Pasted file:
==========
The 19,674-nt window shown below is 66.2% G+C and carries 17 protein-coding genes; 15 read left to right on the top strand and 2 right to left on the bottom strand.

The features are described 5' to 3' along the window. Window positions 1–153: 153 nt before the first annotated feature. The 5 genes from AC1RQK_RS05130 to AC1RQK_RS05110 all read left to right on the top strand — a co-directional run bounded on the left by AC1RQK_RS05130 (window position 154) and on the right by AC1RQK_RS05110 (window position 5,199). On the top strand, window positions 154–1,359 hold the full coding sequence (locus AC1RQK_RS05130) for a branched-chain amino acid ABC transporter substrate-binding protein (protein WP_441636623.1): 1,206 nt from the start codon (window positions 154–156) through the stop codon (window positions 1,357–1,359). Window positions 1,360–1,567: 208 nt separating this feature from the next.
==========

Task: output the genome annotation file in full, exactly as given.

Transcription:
The 19,674-nt window shown below is 66.2% G+C and carries 17 protein-coding genes; 15 read left to right on the top strand and 2 right to left on the bottom strand.

The features are described 5' to 3' along the window. Window positions 1–153: 153 nt before the first annotated feature. The 5 genes from AC1RQK_RS05130 to AC1RQK_RS05110 all read left to right on the top strand — a co-directional run bounded on the left by AC1RQK_RS05130 (window position 154) and on the right by AC1RQK_RS05110 (window position 5,199). On the top strand, window positions 154–1,359 hold the full coding sequence (locus AC1RQK_RS05130) for a branched-chain amino acid ABC transporter substrate-binding protein (protein WP_441636623.1): 1,206 nt from the start codon (window positions 154–156) through the stop codon (window positions 1,357–1,359). Window positions 1,360–1,567: 208 nt separating this feature from the next.